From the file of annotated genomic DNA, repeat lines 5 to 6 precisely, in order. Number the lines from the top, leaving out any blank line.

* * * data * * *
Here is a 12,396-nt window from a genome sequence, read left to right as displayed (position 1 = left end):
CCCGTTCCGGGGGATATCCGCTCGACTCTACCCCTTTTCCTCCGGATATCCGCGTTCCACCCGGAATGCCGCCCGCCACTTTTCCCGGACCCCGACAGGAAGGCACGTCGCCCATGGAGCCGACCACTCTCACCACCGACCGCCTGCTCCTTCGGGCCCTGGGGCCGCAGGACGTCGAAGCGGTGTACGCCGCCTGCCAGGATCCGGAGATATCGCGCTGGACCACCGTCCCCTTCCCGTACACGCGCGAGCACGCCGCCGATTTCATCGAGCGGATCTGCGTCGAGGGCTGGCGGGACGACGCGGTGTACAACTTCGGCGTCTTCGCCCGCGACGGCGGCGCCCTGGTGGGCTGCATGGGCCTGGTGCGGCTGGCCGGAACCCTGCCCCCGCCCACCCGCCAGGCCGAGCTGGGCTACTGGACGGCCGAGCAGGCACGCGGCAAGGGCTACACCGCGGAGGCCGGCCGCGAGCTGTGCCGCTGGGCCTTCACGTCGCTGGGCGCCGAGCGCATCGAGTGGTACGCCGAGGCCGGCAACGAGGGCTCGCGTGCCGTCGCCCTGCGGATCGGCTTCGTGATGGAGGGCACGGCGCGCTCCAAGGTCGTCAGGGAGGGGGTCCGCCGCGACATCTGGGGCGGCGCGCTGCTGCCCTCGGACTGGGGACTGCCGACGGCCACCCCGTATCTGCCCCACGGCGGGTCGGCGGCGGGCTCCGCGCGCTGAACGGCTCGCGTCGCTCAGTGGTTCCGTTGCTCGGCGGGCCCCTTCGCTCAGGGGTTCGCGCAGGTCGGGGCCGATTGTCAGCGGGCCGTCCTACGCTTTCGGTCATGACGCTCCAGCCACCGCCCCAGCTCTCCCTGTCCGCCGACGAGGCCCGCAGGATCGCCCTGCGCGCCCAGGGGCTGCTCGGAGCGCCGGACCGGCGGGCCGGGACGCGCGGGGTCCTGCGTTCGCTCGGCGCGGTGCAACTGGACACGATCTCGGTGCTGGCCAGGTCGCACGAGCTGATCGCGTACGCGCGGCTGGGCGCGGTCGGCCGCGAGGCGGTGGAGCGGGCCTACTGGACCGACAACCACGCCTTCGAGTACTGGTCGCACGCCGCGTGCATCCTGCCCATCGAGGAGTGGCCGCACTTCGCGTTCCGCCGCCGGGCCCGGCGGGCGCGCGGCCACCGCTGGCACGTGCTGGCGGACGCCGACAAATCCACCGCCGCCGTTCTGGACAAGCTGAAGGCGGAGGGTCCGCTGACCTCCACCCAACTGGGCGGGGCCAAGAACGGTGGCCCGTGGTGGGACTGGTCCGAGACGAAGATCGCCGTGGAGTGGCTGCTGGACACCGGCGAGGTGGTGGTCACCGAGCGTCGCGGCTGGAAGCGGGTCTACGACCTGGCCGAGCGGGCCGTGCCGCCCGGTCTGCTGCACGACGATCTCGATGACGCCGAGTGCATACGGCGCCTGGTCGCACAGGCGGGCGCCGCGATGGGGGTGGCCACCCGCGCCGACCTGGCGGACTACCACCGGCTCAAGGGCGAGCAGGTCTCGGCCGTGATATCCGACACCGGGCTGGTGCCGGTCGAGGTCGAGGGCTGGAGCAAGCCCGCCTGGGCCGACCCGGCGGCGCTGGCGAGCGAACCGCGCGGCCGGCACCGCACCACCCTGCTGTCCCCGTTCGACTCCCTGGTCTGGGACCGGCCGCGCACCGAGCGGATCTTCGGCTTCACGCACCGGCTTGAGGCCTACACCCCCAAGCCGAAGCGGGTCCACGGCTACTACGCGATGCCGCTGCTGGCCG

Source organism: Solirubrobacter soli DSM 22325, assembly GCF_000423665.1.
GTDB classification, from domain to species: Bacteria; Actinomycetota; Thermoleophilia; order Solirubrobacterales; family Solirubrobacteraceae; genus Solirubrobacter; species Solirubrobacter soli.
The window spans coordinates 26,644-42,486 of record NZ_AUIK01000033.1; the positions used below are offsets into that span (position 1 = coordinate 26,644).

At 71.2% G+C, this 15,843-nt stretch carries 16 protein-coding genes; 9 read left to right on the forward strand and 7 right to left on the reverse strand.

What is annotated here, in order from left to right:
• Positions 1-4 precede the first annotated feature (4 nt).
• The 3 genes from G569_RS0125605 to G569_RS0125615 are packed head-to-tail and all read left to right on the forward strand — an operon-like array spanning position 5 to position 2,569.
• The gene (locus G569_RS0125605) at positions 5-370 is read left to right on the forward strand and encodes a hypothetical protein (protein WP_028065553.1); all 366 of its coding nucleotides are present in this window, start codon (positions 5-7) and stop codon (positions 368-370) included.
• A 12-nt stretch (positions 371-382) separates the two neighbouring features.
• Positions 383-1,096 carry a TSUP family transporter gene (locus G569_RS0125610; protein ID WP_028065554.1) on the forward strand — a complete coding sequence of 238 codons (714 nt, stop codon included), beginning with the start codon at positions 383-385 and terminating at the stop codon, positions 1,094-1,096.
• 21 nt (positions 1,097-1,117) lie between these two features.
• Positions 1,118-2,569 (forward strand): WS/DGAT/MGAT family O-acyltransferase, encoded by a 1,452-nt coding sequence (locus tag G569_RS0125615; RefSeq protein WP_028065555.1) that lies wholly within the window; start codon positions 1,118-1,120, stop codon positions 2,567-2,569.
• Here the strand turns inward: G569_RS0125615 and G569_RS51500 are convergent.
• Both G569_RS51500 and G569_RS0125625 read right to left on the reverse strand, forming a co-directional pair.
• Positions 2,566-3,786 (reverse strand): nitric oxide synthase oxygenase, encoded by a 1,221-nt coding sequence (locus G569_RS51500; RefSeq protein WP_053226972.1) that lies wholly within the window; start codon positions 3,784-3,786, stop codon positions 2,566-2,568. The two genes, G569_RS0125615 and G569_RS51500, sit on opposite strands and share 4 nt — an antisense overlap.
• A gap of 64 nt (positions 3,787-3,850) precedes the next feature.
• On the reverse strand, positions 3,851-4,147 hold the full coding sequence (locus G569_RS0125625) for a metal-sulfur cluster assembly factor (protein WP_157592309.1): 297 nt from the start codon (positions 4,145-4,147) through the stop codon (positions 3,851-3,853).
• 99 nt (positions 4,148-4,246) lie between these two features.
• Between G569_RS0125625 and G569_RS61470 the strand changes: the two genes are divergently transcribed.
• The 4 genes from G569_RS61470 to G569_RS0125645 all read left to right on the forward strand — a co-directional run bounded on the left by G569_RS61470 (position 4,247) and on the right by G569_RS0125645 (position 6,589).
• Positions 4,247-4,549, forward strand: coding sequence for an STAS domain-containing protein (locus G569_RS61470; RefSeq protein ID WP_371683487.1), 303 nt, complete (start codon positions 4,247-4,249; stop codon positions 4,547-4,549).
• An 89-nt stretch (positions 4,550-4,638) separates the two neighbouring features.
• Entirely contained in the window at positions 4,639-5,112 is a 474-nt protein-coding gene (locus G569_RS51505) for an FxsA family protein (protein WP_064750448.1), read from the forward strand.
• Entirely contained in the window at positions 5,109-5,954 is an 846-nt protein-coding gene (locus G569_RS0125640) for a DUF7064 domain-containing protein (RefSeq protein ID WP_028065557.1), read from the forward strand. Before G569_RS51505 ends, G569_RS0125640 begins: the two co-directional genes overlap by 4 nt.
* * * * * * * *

The window spans coordinates 26,644-42,486 of record NZ_AUIK01000033.1; the positions used below are offsets into that span (position 1 = coordinate 26,644).

At 71.2% G+C, this 15,843-nt stretch carries 16 protein-coding genes; 9 read left to right on the forward strand and 7 right to left on the reverse strand.